Outside the Tents
You’ll find carnival rides, some without seat belts! Food stands (we loved the roasted nuts), carnival style games, and horses pulling kegs full of beer to the tents. The ferris wheel offers a great view of the festival grounds, especially at sunset. It’s fun just to walk around and see the sights, go for a ride, or people watch.
Reserving a spot in the tent:
One big challenge is getting a spot in a tent. People come from all over the world to party and participate in Oktoberfest, so the tents fill up fast. You can reserve ahead of time or, if you’re coming during the week, you won’t have as much of a problem. We had a blast jumping around tents in the morning, then we stuck to Hofbrau during the day and Schottenhamel in the evening. Both were equally fun. We were told more Americans and Australians hang out at Hofbrau and more Germans and locals hang out at Schottenhamel. Both served beer. I could sing and dance, and met friendly folks.
Try squeezing in at a table if you see an open spot. But I suggest getting there early to check out each tent and see how it’s decorated. Each one is different and known for different things. Hacker tent, one of my favorites, is filled with bright blue skies and white fluffy clouds. Augustiner is considered more local and family-friendly. See all the tents on the official Oktobefest website.
What to bring:
Men can stick their wallet and phone in their lederhosen, while I women should carry a small cross-body bag. Backpacks aren't allowed. Wear comfortable shoes! It’s traditional to wear heels, but I suggest wearing tennis shoes or flats to the festival, as you’re on your feet most of the night! Bring cash, as they only take cash throughout the festival. I recommend bringing about 100 euro to make sure to cover the cost of beer and food. I also brought along my DSLR camera the first day, but it was a bit of a pain to have it and I was a little worried someone would smash it. Bring a portable charger for your phone. I swear by this one.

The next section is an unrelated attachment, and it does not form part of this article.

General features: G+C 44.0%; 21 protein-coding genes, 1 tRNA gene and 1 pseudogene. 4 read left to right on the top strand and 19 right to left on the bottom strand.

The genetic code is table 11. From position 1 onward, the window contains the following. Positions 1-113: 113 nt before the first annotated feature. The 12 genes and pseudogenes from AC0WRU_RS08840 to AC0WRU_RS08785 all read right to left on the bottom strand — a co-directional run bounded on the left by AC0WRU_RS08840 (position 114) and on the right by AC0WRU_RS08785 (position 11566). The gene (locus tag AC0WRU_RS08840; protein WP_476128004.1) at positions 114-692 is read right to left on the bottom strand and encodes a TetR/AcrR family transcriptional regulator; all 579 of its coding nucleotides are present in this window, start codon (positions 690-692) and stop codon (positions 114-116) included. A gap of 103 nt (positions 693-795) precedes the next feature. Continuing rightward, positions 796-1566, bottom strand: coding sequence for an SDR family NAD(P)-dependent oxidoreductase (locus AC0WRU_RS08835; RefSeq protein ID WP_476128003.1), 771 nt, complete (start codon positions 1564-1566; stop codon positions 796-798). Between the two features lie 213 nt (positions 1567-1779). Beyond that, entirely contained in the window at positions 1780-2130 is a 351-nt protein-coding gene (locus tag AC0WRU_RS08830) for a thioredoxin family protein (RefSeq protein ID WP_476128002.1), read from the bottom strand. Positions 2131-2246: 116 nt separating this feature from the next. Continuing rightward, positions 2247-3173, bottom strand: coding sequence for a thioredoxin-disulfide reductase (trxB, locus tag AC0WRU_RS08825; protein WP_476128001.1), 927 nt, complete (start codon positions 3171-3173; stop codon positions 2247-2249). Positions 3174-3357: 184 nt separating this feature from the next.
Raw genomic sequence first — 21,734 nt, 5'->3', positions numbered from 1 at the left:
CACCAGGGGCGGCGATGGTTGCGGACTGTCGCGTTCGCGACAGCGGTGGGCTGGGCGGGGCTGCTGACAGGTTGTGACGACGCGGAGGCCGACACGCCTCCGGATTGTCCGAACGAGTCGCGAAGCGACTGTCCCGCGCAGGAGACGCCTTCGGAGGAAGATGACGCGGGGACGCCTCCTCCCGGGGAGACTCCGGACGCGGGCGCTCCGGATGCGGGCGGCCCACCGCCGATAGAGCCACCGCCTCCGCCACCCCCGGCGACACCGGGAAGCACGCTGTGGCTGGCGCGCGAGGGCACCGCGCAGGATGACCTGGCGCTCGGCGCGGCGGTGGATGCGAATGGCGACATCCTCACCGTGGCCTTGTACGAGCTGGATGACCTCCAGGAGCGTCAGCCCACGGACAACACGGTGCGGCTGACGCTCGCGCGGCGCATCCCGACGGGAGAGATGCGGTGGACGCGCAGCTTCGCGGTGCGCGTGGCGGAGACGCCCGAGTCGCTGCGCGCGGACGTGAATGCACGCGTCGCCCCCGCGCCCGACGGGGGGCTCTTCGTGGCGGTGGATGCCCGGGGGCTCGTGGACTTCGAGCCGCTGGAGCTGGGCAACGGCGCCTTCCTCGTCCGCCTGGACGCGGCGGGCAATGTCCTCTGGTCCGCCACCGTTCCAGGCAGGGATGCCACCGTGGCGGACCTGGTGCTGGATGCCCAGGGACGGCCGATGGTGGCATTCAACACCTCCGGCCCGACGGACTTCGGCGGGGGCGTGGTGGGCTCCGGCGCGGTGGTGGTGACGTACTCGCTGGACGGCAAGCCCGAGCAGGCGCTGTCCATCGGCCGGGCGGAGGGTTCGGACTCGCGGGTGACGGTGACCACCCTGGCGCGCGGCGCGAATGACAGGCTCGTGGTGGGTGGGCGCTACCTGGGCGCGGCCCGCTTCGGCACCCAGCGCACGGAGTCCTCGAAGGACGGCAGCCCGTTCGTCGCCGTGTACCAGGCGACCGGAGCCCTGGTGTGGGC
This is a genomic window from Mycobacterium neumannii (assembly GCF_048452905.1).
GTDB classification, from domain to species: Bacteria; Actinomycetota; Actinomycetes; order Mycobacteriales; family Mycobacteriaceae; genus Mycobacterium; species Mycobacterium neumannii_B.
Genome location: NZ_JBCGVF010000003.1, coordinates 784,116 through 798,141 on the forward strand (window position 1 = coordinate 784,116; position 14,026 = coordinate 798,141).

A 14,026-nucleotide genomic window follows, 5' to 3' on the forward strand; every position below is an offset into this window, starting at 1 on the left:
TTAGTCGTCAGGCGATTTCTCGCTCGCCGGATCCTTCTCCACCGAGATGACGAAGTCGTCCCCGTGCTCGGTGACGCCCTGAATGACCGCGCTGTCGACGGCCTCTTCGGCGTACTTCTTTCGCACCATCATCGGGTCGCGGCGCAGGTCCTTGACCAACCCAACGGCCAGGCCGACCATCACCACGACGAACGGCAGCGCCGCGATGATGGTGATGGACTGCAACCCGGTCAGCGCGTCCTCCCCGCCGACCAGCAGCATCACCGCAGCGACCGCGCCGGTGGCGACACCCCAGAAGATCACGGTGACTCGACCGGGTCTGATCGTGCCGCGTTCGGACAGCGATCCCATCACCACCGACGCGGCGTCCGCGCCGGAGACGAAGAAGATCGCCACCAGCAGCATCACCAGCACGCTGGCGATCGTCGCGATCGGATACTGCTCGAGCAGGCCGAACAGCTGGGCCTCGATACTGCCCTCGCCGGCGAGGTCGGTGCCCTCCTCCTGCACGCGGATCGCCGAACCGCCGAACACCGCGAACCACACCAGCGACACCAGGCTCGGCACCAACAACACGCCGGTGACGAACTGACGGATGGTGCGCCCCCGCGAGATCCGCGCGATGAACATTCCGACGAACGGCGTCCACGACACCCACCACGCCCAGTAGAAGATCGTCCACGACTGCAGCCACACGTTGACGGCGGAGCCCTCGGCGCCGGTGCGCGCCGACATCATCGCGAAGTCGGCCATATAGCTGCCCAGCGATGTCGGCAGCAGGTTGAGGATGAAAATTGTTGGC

Where to Stay
Good to Know:
I mentioned this earlier, but almost every German calls Oktoberfest “Wiesen,” because the festival started as a celebration for the king and queen’s wedding. Prince Ludwig married Princess Therese of Saxony-Hildburghausen in October 1810. My friend told me that when they got married they invited the town to come celebrate and this happened in the meadow, aka “Wiesen.” They called it, Theresienwiese, or Therese's fields. Since then, Munich has been celebrating in their honor with beer and Bavarian customs.
Note the heart shaped gingerbread, meant as a sign of endearment from men. It comes in different sizes and features various phrases. I’m told they don’t taste very good. In fact, when I picked one up it was hard as a rock. So I passed on that one.
You’ll see clothespins that you can get engraved with your name, or where you’re from, for about 5 euro each. They also sell flower crowns and t-shirts as well.
My favorite part of Oktoberfest was getting to know people from around the world, singing as we all yelled “PROST” and drinking to our hearts content. There really is no other festival like it in the world. So definitely add this one to your bucket list.
Want more? Full Walking Tour of Munich.